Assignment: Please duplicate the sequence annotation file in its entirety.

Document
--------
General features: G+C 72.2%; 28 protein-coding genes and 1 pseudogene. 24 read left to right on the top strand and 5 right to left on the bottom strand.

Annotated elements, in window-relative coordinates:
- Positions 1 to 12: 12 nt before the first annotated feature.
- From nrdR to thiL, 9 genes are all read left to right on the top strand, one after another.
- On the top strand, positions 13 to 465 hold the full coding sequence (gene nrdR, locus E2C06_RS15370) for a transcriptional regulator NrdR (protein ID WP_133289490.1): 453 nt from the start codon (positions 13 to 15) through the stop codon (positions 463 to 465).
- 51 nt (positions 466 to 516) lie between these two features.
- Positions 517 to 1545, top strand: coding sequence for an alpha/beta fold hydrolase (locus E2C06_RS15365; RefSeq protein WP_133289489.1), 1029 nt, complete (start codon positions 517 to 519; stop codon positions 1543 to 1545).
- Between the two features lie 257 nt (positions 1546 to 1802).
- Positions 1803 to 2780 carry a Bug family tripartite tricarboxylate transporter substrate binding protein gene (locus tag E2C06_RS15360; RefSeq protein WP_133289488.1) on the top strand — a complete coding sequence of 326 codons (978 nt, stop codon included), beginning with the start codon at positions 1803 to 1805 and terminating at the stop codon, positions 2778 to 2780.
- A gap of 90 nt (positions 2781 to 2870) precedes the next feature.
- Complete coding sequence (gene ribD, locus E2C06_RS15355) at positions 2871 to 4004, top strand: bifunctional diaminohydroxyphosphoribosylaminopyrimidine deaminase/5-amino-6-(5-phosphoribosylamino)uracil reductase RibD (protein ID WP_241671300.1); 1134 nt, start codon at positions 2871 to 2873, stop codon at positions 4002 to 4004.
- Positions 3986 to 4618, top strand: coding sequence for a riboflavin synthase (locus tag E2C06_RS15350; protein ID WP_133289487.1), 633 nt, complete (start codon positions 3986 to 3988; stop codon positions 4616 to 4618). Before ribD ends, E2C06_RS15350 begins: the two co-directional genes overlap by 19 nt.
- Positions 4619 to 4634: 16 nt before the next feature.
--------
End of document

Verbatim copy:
General features: G+C 72.2%; 28 protein-coding genes and 1 pseudogene. 24 read left to right on the top strand and 5 right to left on the bottom strand.

Annotated elements, in window-relative coordinates:
- Positions 1 to 12: 12 nt before the first annotated feature.
- From nrdR to thiL, 9 genes are all read left to right on the top strand, one after another.
- On the top strand, positions 13 to 465 hold the full coding sequence (gene nrdR, locus E2C06_RS15370) for a transcriptional regulator NrdR (protein ID WP_133289490.1): 453 nt from the start codon (positions 13 to 15) through the stop codon (positions 463 to 465).
- 51 nt (positions 466 to 516) lie between these two features.
- Positions 517 to 1545, top strand: coding sequence for an alpha/beta fold hydrolase (locus E2C06_RS15365; RefSeq protein WP_133289489.1), 1029 nt, complete (start codon positions 517 to 519; stop codon positions 1543 to 1545).
- Between the two features lie 257 nt (positions 1546 to 1802).
- Positions 1803 to 2780 carry a Bug family tripartite tricarboxylate transporter substrate binding protein gene (locus tag E2C06_RS15360; RefSeq protein WP_133289488.1) on the top strand — a complete coding sequence of 326 codons (978 nt, stop codon included), beginning with the start codon at positions 1803 to 1805 and terminating at the stop codon, positions 2778 to 2780.
- A gap of 90 nt (positions 2781 to 2870) precedes the next feature.
- Complete coding sequence (gene ribD, locus E2C06_RS15355) at positions 2871 to 4004, top strand: bifunctional diaminohydroxyphosphoribosylaminopyrimidine deaminase/5-amino-6-(5-phosphoribosylamino)uracil reductase RibD (protein ID WP_241671300.1); 1134 nt, start codon at positions 2871 to 2873, stop codon at positions 4002 to 4004.
- Positions 3986 to 4618, top strand: coding sequence for a riboflavin synthase (locus tag E2C06_RS15350; protein ID WP_133289487.1), 633 nt, complete (start codon positions 3986 to 3988; stop codon positions 4616 to 4618). Before ribD ends, E2C06_RS15350 begins: the two co-directional genes overlap by 19 nt.
- Positions 4619 to 4634: 16 nt before the next feature.